I got a free Advance Reading Copy of this book a few years back, and never got around to reading it. It's the first in a trilogy, and as of now, not only has this one been officially released, the other two books have also been published. So much for my advance reading.

Basic plot: Reason (yes, that's her name) and her mother have been on the run from her evil grandmother for most of Reason's life. When Reason's mother is hospitalized for mental illness, Reason is sent to live with said evil grandmother. Reason discovers a doorway that's a portal from her grandmother's house in Sydney to New York City. It's in NYC that she is befriended by a girl named Jay-Tee (why do you have to lamely spell out the initials? Why not just "J.T."? This annoyed me), and subsequently: discovers she's "magic," finds out a bit more about her mother and grandmother, encounters people who want to manipulate her because of her magic...and no doubt this plot sounds a bit familiar. I liked this quite a bit, for what it was--young adult fantasy, kid finds out she's "magic," learns to navigate new worlds encountered because of magic, finds fellow magic friends, etc. I was craving this type of thing around Christmas/January, so this was good.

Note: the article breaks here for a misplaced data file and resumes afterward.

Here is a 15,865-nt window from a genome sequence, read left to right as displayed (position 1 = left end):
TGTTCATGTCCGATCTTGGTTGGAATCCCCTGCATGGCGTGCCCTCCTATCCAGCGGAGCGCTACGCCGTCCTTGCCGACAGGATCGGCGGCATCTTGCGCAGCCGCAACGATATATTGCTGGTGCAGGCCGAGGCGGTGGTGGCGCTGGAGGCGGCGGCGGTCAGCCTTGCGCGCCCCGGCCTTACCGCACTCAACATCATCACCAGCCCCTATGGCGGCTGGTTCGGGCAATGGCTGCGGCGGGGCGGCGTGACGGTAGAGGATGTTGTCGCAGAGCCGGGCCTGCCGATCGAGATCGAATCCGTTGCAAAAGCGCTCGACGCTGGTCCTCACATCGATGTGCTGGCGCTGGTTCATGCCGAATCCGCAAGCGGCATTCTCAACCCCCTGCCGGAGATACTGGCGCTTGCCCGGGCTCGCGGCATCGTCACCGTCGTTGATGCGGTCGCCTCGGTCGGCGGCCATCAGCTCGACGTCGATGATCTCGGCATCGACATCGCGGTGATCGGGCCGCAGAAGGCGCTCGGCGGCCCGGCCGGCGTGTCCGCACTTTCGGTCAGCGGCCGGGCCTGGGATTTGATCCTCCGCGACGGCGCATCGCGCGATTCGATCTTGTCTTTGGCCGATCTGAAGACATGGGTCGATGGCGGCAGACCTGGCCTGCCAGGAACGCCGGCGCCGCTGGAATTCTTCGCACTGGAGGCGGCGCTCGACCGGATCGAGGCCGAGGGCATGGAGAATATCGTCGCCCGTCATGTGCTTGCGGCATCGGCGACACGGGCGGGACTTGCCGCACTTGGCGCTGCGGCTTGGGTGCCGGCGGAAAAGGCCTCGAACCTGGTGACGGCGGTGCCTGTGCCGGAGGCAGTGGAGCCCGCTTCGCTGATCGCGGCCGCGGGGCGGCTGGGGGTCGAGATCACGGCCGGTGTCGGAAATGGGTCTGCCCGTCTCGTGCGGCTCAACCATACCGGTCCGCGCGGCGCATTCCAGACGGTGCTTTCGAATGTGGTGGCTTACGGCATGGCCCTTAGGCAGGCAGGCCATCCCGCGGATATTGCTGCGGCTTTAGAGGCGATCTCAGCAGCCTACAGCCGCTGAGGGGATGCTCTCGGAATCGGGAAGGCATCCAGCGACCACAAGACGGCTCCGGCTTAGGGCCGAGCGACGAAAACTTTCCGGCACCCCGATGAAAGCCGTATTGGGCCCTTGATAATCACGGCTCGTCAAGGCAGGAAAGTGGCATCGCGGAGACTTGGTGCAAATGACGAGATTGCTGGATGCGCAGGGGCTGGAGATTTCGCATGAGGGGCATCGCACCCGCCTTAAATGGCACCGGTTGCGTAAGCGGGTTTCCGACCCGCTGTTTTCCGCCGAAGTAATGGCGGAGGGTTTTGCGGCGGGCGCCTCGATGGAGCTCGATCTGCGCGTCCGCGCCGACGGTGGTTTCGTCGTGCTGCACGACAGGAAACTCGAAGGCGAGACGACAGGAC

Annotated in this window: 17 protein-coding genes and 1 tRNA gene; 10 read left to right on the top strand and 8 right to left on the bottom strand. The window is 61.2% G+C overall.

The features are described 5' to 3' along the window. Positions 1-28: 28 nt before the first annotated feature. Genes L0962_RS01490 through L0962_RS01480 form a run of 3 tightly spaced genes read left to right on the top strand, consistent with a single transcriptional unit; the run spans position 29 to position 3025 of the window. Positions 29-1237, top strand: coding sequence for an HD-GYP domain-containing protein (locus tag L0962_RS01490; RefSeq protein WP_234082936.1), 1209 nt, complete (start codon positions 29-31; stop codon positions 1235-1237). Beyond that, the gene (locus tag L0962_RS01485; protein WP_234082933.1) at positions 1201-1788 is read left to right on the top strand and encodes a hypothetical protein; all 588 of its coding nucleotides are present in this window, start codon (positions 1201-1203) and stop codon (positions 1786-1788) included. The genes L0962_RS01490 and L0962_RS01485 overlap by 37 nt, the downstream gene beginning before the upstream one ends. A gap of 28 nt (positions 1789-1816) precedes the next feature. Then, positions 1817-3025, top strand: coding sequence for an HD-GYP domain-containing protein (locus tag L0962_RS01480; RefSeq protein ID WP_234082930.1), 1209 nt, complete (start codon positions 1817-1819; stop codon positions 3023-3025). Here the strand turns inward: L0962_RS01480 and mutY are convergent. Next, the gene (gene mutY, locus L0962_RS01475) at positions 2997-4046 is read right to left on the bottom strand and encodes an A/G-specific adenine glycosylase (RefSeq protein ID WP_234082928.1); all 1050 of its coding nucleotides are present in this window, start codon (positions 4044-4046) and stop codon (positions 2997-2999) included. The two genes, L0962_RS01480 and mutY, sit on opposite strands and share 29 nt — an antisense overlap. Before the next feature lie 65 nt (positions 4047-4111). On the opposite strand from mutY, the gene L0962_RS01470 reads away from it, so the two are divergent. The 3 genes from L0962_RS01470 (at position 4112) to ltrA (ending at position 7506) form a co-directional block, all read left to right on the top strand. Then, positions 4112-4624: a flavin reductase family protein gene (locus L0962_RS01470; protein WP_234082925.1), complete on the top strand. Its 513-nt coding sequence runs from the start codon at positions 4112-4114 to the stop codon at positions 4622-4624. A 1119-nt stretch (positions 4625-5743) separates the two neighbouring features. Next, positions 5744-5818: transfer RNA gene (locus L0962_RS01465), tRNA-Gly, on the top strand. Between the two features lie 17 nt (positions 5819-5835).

One thing that intrigued me was the way the author describes the kids' magical abilities. Each kid had a unique way of experiencing/describing their own abilities--Jay-Tee's magic builds more from personal interactions; she gains energy from being in crowds. Reason's magic is based more on logic, numbers, and patterns. It was interesting to me that magic was personalized like this; it became a more realistic personality trait rather than some kind of super power or skill to be learned. It's still something to be learned, but has to be more personally navigated, making the whole thing more of a personal journey of self-discovery. Now I sound like I'm describing a teen problem novel. Sorry.

I also appreciated that the characters were fairly ambiguously portrayed--there was a stock villain type, but there were hints of more complexity to the grandmother. I'd be interested to see where the author takes the characters in the next two books.

Labels: , , ,

| posted by Barbara | 1:08 AM |